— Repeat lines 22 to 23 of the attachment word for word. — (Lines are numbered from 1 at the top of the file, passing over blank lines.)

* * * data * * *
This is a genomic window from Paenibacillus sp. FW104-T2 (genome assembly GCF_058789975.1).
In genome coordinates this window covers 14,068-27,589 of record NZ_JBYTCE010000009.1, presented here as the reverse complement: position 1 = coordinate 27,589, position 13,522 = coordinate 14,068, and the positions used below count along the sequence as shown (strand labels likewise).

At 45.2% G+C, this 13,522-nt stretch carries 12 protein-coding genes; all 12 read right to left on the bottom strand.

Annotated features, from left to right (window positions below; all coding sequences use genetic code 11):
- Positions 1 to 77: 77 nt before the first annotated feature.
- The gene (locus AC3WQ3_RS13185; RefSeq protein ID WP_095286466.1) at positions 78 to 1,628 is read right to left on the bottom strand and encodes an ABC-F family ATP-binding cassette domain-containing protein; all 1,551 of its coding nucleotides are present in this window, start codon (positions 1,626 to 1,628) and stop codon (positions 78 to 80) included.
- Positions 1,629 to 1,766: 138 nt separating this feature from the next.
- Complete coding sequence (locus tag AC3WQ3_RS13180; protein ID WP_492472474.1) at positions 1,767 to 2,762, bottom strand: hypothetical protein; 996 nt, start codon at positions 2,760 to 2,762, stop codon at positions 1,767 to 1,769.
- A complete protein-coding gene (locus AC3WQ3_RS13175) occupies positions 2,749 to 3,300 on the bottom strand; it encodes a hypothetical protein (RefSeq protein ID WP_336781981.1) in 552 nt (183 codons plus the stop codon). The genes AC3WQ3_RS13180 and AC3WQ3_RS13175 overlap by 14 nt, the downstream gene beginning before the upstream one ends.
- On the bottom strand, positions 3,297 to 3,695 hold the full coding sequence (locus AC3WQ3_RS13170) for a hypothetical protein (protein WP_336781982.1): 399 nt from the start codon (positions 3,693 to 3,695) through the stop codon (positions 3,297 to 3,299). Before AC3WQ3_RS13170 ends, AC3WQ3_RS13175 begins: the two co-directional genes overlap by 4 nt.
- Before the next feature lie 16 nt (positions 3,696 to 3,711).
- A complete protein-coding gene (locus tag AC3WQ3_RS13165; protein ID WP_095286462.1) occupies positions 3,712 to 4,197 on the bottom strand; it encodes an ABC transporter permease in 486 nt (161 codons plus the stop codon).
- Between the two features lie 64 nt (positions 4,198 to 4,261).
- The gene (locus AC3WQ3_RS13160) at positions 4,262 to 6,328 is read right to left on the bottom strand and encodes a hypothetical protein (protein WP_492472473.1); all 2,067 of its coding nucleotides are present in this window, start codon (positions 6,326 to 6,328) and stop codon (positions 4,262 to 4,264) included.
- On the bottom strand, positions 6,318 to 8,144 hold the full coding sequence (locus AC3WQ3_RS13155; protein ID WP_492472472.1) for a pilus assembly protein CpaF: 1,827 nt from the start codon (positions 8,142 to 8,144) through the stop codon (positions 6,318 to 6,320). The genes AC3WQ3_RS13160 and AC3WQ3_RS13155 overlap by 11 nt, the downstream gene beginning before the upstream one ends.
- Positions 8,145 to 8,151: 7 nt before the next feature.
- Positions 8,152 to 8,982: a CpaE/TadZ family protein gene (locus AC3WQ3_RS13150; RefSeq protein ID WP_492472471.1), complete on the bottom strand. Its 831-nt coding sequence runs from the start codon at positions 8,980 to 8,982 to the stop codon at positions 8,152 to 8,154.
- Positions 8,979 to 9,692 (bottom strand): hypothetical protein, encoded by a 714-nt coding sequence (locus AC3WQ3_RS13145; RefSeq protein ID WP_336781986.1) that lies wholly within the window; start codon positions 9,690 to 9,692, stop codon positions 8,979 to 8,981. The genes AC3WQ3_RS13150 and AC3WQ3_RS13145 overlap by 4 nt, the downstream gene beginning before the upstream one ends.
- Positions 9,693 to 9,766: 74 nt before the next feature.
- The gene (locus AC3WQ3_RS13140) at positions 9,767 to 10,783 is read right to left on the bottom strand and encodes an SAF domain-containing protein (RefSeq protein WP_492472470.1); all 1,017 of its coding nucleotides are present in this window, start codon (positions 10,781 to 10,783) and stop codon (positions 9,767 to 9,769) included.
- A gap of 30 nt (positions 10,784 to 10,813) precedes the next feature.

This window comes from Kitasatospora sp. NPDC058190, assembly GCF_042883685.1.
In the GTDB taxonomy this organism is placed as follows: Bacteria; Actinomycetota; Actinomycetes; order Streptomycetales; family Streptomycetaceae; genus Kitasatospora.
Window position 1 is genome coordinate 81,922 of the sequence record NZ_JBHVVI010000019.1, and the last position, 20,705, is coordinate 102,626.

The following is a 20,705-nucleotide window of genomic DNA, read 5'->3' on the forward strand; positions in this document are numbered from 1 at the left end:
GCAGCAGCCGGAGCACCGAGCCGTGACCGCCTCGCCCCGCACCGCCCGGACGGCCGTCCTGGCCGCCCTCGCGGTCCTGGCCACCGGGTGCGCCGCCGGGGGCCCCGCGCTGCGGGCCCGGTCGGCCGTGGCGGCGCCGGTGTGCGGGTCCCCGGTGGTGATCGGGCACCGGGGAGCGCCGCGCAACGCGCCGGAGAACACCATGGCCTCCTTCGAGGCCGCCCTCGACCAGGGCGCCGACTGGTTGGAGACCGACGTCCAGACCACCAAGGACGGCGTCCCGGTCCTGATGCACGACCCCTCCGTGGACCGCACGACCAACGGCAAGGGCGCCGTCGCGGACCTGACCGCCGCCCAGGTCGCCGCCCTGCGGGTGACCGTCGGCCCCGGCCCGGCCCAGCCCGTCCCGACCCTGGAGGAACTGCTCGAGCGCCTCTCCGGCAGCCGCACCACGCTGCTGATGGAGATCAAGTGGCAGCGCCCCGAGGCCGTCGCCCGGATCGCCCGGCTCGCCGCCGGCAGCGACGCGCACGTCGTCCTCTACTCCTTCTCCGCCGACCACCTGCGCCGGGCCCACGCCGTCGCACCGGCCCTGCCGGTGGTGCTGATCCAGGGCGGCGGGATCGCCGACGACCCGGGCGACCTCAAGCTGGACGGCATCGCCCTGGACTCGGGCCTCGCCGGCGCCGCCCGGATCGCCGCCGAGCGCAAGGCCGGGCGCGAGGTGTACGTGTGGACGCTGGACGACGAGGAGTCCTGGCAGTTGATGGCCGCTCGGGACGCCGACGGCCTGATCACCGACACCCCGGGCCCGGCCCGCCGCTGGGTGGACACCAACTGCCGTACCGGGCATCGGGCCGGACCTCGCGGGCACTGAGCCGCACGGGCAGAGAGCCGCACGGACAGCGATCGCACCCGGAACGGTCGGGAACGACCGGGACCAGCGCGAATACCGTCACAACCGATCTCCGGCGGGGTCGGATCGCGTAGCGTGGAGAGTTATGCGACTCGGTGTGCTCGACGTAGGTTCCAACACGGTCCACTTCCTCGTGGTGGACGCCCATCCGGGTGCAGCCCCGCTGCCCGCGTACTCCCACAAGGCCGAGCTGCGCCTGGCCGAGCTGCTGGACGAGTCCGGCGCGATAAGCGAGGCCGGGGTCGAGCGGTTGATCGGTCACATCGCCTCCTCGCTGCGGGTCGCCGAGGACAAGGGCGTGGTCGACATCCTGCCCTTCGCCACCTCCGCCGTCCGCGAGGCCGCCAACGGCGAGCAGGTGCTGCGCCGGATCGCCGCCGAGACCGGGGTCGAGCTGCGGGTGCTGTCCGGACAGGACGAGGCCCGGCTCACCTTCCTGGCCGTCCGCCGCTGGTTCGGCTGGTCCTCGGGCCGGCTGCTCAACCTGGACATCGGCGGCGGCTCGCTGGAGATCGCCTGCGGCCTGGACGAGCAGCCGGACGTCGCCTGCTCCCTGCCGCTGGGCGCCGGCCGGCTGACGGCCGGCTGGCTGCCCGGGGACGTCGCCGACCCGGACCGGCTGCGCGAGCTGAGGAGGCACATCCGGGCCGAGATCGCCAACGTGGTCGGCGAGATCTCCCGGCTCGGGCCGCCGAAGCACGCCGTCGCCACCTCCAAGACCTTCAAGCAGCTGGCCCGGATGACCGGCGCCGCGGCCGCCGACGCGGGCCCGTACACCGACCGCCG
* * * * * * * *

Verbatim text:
This window comes from Kitasatospora sp. NPDC058190, assembly GCF_042883685.1.
In the GTDB taxonomy this organism is placed as follows: Bacteria; Actinomycetota; Actinomycetes; order Streptomycetales; family Streptomycetaceae; genus Kitasatospora.